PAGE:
Albania: “The scene was savage, but the scene was new;
This made the ceaseless toil of travel sweet”
Think of Albania as a beautiful sonnet, that begins with a traveler’s questioning the unknown that awaits before him, upon setting foot in one of Europe’s smallest countries and ends with his amazement of finding a divine harmony between the wilderness of the mountains and the peaceful view of a crystal blue coastline, between a history as ancient as the continent itself and a thriving new population embracing the modern, between roman ruins and beautiful contemporary architecture.
Tourists and international media who have had a chance to visit, praise Albania as the hidden gem of Europe, a land of treasures, including 4 UNESCO World Heritage Sites, one of the most ancient lakes in the world, 45% of Europe’s fauna, beautiful valleys, canyons and caves and magnificent Riviera of golden and white beaches lapped by turquoise waters of Adriatic and Ionian Sea (476 km of coastline).
Albania’s location in the southeastern part of Europe favors a Mediterranean mild climate of 300 sunny days, which allows for a joyful all year-around exploration of the country and its neighboring Greece, Montenegro and Italy (separated by sea). Temperatures reach 30 degrees Celsius in the summer, and the swimming season starts from May until October. Winter is relatively mild on the coast, with average high ranging from 10-16 degrees Celsius.
Its natural wild beauty, its unique history, the rich culinary tradition and the generosity and vitality of its people, make Albania an unforgettable experience and for many, a never-ending love story. Politically stable, in 2014 Albania was granted candidate status for European Union Membership. Albania is also a member of the UNO, Nato, the Organization for Security and Cooperation in Europe, the Council of Europe, the World Trade Organization and it is one of the founding members of the Union of the Mediterranean. Tirana is the capital of Albania.
Albania has a low cost of living compared to most of Europe. It has lower prices on property purchase even compared to the neighboring countries: 56% lower than Greece, 50% lower than Montenegro, 60% lower than Croatia and 75% lower than Italy. Property prices have increased gradually approximately by 20 per cent for the past five years, and are expected to increase further.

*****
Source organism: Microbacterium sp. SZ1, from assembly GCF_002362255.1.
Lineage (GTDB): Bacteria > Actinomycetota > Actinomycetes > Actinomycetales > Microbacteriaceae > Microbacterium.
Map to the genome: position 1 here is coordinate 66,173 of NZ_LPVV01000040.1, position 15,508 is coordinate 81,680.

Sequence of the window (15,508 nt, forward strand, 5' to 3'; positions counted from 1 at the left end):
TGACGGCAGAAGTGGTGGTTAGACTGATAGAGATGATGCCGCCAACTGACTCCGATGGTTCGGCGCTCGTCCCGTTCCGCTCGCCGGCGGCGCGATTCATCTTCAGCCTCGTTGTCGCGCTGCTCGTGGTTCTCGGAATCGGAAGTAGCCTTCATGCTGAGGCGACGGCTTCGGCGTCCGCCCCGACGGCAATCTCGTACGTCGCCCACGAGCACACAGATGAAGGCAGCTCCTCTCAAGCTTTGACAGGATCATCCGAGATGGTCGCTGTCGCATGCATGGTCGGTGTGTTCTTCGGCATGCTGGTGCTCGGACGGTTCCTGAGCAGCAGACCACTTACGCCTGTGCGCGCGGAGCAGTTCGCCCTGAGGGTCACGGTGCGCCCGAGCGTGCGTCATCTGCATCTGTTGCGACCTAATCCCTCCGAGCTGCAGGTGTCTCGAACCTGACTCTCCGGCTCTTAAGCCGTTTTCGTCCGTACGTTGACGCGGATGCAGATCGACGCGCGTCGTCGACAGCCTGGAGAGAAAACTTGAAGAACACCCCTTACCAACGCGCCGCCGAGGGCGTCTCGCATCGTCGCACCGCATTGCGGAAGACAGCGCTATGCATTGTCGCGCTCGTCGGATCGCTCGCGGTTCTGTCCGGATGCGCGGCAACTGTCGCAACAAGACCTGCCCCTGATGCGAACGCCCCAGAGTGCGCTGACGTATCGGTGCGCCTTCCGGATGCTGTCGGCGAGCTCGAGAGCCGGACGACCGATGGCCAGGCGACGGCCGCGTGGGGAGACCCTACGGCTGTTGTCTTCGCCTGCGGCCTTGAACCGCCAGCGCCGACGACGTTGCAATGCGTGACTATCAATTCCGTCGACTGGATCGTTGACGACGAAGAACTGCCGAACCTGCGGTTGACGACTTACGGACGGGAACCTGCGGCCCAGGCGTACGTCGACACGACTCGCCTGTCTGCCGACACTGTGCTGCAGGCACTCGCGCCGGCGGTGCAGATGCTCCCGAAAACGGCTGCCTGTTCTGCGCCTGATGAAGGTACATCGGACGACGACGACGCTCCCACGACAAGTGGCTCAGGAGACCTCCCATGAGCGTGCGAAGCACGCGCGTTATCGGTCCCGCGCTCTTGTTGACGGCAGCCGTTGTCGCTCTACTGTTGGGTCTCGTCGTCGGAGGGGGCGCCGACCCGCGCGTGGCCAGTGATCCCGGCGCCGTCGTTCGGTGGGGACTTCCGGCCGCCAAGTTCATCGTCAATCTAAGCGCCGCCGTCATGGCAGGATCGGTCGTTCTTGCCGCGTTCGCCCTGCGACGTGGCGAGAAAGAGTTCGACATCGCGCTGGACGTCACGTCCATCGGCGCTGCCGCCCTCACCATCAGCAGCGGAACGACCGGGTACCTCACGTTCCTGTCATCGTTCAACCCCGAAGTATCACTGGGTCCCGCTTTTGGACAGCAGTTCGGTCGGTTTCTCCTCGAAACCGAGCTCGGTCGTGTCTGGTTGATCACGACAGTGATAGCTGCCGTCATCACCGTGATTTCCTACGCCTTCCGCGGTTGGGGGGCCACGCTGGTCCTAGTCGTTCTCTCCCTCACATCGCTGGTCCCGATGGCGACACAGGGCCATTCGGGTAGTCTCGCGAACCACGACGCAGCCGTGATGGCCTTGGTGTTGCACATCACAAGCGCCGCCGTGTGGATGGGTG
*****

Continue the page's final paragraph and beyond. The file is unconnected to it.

Declared as a “Museum City” by the Albanian state in 1961 and as a World Heritage in 2005. Gjirokastra is a unique testimony of a cultural tradition of life during the XIV - XIX centuries.
Declared “Monument in Protection” by the Albanian State in 1948. Registered as an UNESCO world heritage in 1992. Inclusion in the List of Monuments at Risk in 1997. It was further expanded in 1999.
Registered as a world heritage in 2005 and ratified in 2008. In Berat are found traces of the Illyrian, Roman, Byzantine and Ottoman periods. The city is famous for its old churches and their highly-valued collection of afrescos, icons and wood engravings. In 1961 Berat was placed under the protection of the Albanian state and was declared a “Museum City “.
The Gashi River located in Tropojë - Northeastern Albania, and the ancient beech forests of Rrajcë in Përrenjas – Central Albania, are the first two Albanian natural sites that have received UNESCO protection on 2017 as an extension of the World Heritage site of the Primeval Beech Forests. They demonstrate the postglacial expansion process of such forests and exhibit the most complete and comprehensive ecological patterns and processes of pure and mixed stands of European Beech across a variety of environmental conditions.
Proclaimed “masterpiece of the oral heritage of humanity” protected by UNESCO. “Albanian folk iso-polyphony” was added to the list of “Masterpieces of the oral heritage of humanity” protected by UNESCO , a fact that was heralded in all media world by Dr. Koichiro Matscura, General Director of UNESCO.